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    Default Re: Pen materials

    Still — apologies to your wallet. Looking forward to seeing the collections this thread yields.

    (My next significant pen will be delrin, I think.)[/QUOTE]

    By strange coincidence, my delrin pen arrived today. In red, from Worcester Pen Company, with gecko rollstop. It has a lovely soft warm feel to it.

    Here's my recent hand made or small manufacturer purchases :

    DSCN4075.JPGDSCN4076.JPG

    From the top...

    Concrete Contour fountain pen, 22 Studio, Taiwan
    "Tifany" Casein John Twiss, England with silver roll stop
    Horn Clyde Pen Co Scotland
    Stone Grifos, Italy
    Carbon Fibre Venvstas Magna 250, France
    Polycarbonate Matthieu Faivet, France - the roll stop is the winder from anold wrist watch
    Delrin Worcester Pen Co, England

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  7. #85
    Senior Member FredRydr's Avatar
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    Default Re: Pen materials

    Quote Originally Posted by RWS View Post
    ...Here's my recent hand made or small manufacturer purchases....
    Wow! I think you have a very cool basis for this collection of modern fountain pens, and I would love to try the tactile feel of writing with each. I once held Delrin with my long-lost 2000, but c'mon..., concrete?! I gotta check Contour Concrete out!

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    Default Re: Pen materials

    The concrete is hard, but has a very smooth finish. I think the agregate used in it was powdered, not the lumps you see in bridges. It's also surprisingly warm to the hand. The only comment is that it is also slightly absorbent, so seems to be discolouring with oils from the skin. All part of acquiring patina, you know. I will try not to drop it to see if it breaks.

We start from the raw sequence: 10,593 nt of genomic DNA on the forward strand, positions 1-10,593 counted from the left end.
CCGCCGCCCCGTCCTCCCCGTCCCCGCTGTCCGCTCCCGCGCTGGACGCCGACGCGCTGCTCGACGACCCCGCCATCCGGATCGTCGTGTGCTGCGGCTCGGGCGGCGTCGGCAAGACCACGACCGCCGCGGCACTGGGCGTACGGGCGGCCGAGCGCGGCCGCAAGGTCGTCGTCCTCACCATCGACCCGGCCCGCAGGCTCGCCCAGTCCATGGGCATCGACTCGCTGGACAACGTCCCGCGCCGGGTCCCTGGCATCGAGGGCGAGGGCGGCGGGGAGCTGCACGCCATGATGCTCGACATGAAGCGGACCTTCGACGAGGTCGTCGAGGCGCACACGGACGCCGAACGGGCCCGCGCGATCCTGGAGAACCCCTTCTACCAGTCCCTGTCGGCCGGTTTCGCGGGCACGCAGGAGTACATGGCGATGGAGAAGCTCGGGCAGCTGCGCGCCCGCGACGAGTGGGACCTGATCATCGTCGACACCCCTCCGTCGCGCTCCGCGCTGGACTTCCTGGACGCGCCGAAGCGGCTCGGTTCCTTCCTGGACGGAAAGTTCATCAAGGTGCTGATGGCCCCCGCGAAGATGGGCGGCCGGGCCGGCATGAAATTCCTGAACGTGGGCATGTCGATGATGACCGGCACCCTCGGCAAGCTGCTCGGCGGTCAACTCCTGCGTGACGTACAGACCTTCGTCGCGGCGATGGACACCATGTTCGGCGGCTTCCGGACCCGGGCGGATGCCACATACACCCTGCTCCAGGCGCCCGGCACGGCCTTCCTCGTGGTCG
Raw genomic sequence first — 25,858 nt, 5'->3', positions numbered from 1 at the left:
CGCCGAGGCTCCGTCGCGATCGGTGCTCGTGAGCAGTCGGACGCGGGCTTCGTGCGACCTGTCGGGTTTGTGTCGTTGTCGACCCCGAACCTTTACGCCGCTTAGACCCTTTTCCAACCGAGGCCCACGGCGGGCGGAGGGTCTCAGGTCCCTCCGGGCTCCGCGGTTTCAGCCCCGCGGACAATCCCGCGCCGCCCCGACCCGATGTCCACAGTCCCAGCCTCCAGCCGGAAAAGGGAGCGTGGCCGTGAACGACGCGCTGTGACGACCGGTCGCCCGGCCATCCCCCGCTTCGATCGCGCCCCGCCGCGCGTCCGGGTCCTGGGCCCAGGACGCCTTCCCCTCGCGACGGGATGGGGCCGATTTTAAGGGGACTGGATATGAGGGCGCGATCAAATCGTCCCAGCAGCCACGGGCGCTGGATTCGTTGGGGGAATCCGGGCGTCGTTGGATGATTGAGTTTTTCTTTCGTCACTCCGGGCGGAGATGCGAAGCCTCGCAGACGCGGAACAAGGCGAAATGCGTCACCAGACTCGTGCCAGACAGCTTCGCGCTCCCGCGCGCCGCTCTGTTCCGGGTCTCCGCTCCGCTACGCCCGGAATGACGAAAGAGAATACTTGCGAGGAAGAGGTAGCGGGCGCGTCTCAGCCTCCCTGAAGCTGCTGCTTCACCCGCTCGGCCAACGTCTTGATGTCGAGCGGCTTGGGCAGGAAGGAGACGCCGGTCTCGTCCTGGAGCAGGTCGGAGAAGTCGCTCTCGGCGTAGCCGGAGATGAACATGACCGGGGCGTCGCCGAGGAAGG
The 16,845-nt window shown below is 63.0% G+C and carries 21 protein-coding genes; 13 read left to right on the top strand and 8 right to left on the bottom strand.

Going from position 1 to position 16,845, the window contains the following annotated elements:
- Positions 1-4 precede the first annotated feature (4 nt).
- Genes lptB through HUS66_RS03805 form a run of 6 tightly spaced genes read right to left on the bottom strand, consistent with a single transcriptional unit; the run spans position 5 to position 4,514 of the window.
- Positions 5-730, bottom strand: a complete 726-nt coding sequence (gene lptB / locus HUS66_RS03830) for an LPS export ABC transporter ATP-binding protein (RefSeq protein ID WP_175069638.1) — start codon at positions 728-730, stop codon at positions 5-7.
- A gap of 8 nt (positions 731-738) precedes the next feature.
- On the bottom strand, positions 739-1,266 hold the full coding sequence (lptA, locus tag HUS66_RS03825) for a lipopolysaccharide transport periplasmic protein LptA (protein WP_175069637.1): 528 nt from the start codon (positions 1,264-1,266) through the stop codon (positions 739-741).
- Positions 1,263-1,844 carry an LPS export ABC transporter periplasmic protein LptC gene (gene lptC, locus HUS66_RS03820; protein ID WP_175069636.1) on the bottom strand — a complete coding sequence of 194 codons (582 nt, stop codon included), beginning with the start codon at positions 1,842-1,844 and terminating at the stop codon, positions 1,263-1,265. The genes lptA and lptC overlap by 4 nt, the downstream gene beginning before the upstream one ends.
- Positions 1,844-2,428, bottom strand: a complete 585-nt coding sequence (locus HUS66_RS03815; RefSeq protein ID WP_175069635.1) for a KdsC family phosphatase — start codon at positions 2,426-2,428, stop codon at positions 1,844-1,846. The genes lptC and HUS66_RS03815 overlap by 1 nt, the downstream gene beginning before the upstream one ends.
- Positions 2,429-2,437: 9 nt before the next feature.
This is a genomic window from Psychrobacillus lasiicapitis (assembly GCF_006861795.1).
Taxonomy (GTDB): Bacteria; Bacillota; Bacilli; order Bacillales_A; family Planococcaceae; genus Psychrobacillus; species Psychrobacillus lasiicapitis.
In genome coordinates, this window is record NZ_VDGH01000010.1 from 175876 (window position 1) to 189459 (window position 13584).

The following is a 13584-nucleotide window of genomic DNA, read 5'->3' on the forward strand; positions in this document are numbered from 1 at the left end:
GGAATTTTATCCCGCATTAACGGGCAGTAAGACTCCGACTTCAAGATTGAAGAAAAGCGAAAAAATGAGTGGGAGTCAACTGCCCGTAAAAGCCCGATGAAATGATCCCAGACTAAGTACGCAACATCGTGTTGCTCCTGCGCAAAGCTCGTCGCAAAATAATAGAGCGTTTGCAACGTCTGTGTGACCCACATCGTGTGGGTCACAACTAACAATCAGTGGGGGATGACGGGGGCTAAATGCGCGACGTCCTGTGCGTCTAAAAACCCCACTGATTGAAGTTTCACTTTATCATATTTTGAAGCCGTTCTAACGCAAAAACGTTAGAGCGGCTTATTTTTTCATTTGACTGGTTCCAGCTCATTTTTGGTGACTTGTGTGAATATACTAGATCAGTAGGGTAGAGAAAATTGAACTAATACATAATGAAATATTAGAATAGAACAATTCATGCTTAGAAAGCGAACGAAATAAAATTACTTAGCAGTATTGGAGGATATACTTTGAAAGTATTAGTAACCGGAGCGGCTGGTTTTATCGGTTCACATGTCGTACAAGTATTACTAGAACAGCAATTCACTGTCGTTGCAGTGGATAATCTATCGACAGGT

Also note the O-ring to seal the cap. I've not seen that before.

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    Default Re: Pen materials

    Yes, that's where I first saw it, after Catbert's post #36 in this thread.
    I found a dealer in Europe selling the pens for less, and without the messy customs processes and costs.

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    Default Re: Pen materials

    Quote Originally Posted by RWS View Post
    Here's my recent hand made or small manufacturer purchases :

    From the top...

    Concrete Contour fountain pen, 22 Studio, Taiwan
    "Tifany" Casein John Twiss, England with silver roll stop
    Horn Clyde Pen Co Scotland
    Stone Grifos, Italy
    Carbon Fibre Venvstas Magna 250, France
    Polycarbonate Matthieu Faivet, France - the roll stop is the winder from anold wrist watch
    Delrin Worcester Pen Co, England
    Nicely done! The texture on the Matthieu Faivet pen is interesting — rather like bark. Great roll stop.

    Quote Originally Posted by RWS View Post
    The concrete is hard, but has a very smooth finish. I think the agregate used in it was powdered, not the lumps you see in bridges. It's also surprisingly warm to the hand. The only comment is that it is also slightly absorbent, so seems to be discolouring with oils from the skin. All part of acquiring patina, you know. I will try not to drop it to see if it breaks.